P.S. Nowhere did I say he “solely” based his book on her research, but it is mainly based on her research.

    Totally disagree.

    1. Of course Varady uses the media to promote her book. That whole “Mosley copied my research” saga was to draw attention to her book. It just didn’t work! Her book didn’t sell that well. Dr. Mosley openly states in his book, he is his own experiment. HE COPIED NOTHING. He just discussed the various methods of fasting out there. Varady opened a website for her book and also a facebook page. She has been on television shows here in the States promoting it on many morning news shows. I actually find her methods of self promotion disgusting, attacking Dr. Mosley like that, but Dr. Mosley is taking the higher road than I by not even discussing the matter. I have so much respect for him.

    2. Of course clinical research has been done on 5:2. Google Harvie and you’ll get them. And I do mean clinical…uh, on humans not on rats. Dr. Mark Mattson, esteemed fasting researcher is conducting a study this year based on 5:2, NOT on alternate fasting, which he stated in a you tube video, is probably too hard for the general public to follow (amen to that too). You can google that as well.

    2. The Fast Diet is not based mainly on her research. Many forms of intermittent fasting were talked about in Mosley’s book. In fact, you can say his book was mainly based on Harvie’s research, since her diet is a 5:2 one as well.

    Well, I’m not here to argue and won’t be pursuing this topic any longer. But I do find it odd that you’re on Dr. Mosley’s website and not too supportive of his wonderful book that represents this website.

    Have a nice day.

    I am keen to lose about 5 kilograms and really hope this diet works for me

    Just started my Day 1 of fasting this morning…I guess really it started just before I went to bed – giving me a head start whilst I was asleep! lol I’m currently a size 22 & would like to eventually get back down to a size 16. I’m 55 & have put on a lot of weight in the last 5 years mainly because of PTSD. I’ve seen all the docos Dr Mosley has made, & they’re inspiring! I’m not one for exercise, as my work is already physical. However, in saying that, my work has suffered from the PTSD too – so it’s a catch 22 – having PTSD is tiring, so, there’s not enough work for me to physically be active (make sense?). I’m very pleased there is a tracking system set up & there’s a page to ask for help or voice one’s wins! Thank you & good luck everyone with your goals!!!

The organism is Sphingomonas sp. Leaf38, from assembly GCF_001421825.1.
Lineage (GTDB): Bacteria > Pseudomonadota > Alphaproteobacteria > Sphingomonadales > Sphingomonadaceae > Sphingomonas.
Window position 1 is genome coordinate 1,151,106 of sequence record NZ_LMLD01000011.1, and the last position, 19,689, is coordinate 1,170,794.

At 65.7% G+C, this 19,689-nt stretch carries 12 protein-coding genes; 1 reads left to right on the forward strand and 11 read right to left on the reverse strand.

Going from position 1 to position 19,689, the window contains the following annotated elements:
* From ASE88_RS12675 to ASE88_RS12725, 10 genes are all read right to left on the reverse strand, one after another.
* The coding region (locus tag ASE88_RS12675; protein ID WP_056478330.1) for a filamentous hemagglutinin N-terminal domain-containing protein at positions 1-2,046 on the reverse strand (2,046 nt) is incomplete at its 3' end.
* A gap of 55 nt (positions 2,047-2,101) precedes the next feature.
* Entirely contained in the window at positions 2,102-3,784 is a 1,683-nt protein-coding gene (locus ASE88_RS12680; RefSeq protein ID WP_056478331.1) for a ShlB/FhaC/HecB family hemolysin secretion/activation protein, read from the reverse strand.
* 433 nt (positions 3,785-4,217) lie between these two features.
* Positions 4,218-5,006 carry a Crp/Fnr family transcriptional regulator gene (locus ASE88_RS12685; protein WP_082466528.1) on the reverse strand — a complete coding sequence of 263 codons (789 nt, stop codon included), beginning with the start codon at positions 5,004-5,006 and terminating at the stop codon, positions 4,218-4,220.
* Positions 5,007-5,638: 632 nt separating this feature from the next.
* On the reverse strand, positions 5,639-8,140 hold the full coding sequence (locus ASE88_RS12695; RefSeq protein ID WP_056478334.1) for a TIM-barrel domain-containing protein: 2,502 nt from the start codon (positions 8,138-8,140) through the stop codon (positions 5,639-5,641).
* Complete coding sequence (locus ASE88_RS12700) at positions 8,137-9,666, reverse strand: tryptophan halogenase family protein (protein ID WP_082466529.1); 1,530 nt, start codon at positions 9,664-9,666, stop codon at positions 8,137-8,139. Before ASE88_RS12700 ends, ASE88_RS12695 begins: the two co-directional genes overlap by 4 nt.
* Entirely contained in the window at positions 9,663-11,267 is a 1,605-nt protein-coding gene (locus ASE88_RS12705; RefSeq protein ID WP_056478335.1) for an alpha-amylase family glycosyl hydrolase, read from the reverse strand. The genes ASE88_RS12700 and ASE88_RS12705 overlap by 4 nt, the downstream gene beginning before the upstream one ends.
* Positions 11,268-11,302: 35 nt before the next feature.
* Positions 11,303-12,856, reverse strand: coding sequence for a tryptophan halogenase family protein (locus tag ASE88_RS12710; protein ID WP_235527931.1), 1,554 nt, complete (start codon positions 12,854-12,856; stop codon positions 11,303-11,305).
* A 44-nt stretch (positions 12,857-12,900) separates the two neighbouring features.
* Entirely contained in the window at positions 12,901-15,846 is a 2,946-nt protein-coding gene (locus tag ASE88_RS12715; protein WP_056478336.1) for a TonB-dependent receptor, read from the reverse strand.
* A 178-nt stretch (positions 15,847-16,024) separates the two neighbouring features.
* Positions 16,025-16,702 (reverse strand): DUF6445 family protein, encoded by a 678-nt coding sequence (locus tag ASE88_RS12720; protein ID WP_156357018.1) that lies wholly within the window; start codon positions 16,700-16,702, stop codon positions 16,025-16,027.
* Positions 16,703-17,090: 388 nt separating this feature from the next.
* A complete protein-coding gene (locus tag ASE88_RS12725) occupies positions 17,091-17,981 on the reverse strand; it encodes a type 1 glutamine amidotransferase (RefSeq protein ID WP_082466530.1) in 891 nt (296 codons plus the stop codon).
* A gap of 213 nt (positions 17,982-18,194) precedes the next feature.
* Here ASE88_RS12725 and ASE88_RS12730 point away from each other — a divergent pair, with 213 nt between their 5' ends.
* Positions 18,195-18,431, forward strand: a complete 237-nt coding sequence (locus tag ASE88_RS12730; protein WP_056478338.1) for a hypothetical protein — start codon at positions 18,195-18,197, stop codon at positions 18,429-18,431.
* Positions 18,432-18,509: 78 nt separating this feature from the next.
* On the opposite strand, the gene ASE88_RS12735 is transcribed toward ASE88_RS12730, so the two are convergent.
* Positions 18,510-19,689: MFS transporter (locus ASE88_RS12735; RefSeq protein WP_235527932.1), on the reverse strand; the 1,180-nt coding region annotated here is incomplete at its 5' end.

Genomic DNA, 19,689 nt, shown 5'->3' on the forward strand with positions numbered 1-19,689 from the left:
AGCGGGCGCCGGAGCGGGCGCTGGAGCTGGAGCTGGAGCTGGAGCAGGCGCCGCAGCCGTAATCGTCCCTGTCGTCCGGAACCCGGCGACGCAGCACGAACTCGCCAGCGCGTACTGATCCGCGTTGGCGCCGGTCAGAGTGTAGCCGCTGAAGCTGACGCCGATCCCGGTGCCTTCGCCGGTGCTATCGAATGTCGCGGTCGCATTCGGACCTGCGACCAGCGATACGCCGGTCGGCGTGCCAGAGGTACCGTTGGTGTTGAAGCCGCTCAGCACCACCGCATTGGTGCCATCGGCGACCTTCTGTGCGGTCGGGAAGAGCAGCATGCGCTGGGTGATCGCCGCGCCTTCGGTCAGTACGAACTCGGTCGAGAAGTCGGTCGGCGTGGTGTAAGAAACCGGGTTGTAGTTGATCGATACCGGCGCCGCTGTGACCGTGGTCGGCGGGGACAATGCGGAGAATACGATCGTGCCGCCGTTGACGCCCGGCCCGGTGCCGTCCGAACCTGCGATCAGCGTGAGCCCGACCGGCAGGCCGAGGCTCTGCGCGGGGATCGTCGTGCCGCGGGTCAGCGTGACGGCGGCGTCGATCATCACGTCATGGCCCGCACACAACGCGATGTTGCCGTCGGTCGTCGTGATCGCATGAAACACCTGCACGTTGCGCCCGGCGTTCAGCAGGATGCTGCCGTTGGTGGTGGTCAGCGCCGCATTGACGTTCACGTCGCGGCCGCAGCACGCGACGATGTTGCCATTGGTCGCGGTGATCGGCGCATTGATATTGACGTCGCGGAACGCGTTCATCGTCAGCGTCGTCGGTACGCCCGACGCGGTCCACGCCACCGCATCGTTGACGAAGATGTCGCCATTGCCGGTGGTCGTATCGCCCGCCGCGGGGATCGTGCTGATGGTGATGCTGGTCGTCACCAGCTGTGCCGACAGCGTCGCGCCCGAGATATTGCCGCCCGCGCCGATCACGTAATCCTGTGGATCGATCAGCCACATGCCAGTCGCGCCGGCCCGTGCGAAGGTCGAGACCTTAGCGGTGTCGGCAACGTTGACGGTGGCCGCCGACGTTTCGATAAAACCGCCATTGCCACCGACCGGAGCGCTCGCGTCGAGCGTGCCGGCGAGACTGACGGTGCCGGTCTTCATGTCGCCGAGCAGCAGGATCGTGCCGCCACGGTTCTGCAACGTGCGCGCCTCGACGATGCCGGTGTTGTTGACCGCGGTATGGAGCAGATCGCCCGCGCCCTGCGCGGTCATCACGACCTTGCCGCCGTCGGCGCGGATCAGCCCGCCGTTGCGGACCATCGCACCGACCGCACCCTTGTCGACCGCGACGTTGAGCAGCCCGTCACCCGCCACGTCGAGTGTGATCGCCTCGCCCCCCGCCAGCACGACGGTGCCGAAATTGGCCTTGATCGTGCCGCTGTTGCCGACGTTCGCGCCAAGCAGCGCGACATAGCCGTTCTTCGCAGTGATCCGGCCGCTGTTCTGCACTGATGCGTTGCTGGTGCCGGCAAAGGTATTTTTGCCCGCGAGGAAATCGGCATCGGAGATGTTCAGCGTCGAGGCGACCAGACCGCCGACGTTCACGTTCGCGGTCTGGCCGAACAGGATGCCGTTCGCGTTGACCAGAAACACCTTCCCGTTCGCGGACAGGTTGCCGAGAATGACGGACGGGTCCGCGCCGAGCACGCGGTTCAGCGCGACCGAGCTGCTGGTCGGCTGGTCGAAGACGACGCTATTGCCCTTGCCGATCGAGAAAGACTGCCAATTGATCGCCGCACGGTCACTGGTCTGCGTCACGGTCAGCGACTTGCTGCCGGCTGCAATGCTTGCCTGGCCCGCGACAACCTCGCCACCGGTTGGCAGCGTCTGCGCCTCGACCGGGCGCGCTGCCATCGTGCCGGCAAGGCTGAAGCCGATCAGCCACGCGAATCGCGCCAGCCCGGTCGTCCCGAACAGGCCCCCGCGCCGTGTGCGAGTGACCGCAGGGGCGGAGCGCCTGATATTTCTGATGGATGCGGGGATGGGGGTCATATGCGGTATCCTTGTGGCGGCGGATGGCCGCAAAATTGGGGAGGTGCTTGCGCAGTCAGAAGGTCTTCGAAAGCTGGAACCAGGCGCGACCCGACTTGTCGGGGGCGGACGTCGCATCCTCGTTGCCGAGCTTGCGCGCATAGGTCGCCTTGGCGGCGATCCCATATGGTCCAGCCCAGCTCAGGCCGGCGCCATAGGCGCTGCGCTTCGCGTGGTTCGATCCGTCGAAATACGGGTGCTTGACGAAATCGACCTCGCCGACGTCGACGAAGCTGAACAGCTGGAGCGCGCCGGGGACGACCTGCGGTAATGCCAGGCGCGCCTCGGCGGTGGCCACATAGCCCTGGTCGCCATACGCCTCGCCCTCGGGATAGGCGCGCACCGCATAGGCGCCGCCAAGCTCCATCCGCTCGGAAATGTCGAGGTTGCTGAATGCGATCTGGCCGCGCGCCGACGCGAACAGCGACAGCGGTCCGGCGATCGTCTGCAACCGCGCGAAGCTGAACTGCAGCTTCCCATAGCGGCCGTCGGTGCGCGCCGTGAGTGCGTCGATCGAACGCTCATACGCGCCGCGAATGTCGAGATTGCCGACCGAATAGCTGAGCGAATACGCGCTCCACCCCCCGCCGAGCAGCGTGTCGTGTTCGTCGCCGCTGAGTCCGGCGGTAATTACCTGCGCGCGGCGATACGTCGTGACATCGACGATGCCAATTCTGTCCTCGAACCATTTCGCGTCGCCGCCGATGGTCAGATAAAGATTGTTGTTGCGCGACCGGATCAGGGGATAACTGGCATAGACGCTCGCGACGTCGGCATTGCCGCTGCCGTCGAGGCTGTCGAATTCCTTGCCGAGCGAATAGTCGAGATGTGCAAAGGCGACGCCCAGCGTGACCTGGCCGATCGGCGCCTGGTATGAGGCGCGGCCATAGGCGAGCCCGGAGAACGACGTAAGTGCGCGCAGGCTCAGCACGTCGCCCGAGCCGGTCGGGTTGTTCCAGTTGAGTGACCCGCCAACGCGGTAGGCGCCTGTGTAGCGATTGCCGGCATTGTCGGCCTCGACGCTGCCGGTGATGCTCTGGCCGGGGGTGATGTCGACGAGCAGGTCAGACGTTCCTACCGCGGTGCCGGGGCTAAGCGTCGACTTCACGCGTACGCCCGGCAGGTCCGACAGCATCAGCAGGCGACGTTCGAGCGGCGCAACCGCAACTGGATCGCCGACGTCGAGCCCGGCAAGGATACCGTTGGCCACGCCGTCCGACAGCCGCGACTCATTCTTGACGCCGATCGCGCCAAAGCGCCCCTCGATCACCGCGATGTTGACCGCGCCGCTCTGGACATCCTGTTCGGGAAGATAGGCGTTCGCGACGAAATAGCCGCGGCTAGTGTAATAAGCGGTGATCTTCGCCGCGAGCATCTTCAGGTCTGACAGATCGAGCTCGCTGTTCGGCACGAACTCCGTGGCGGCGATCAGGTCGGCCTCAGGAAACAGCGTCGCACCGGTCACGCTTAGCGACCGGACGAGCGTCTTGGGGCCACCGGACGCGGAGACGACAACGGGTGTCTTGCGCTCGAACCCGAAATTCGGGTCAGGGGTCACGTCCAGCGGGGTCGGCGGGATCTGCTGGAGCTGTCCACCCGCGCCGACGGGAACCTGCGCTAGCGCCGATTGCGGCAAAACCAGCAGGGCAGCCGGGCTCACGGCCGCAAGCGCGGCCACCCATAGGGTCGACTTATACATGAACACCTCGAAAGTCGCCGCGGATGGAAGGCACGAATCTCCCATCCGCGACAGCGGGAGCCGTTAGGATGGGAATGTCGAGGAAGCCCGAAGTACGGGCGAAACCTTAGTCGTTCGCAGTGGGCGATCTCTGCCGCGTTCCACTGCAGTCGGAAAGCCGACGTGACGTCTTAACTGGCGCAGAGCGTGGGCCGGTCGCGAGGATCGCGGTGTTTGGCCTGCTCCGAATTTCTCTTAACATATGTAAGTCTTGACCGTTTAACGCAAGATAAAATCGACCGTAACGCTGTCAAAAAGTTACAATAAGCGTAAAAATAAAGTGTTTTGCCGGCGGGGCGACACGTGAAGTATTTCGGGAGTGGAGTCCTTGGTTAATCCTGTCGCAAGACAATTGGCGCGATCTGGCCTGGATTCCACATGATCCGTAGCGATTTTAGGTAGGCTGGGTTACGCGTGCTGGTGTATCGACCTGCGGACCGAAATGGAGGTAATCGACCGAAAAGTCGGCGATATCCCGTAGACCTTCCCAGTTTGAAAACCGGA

Hi all, Im on my first fasting day today too. Im 39, female and need to lose 15kg. I am in Melbourne Australia and seen Dr Mosley on our news/current affairs show and bought his book the next day! I am a nurse so am on my feet all shift and have also cut out sugar (at least 6 months ago) bread (1 month ago) and seen no results whatsoever! One of the other nurses at work knows several people on this eating plan who have had great success, Im praying she can add me to that list too soon 🙂 My biggest worry is feeling hungry all the time. Im noticing everyone praising the eating plan but can everyone who reads this please post how long you have been on this plan and how much weight you have lost so far? Thx 🙂

    My tdee is 1800, no way can I eat that much, but someone told me to eat between your bmr & your tdee On a fast day eat 1/4 of your tdee.

    I’ve been using one form of IF or another since 2011 (ADF and then 4:3). I’ve shed 60lbs and been in maintenance for some time.

    NB: I had a Dexa scan (tedious back story) and learned that I have very low muscle mass and despite my age and activity levels I’m clinically sarcopenic. My BMR is <900 a day; my TDEE on a sedentary day is approx. 1000 kcals and on a more active day, it’s <1300 kcals. Despite this, I still managed to shed the weight I needed to lose.

    I should have mentioned that my TDEE and BMR calculations were calculated as part of the Dexa scan and based on my actual amount of muscle mass, not the average amount assumed in a general TDEE calculator like this one. (The calculation still used the Miffin St Jeor formula, like this one does.)

    I have had dexa scans for my bone density but I have never heard of a dexa scan giving those results/calculations. How does a bone density scan tell me my BMR?

    If you search for

    dexa scan “body composition” or

    dexa scan sarcopenia

    it should tell you how Dexa scans can also be used to give an accurate estimation of body composition as well as bone density.

    NHS Choices mentions this application: “Total body DEXA scans can also be used to measure body composition (the amount of bone, fat and muscle in the body). This type of scan is routinely used in children, but is still a research application in adults”.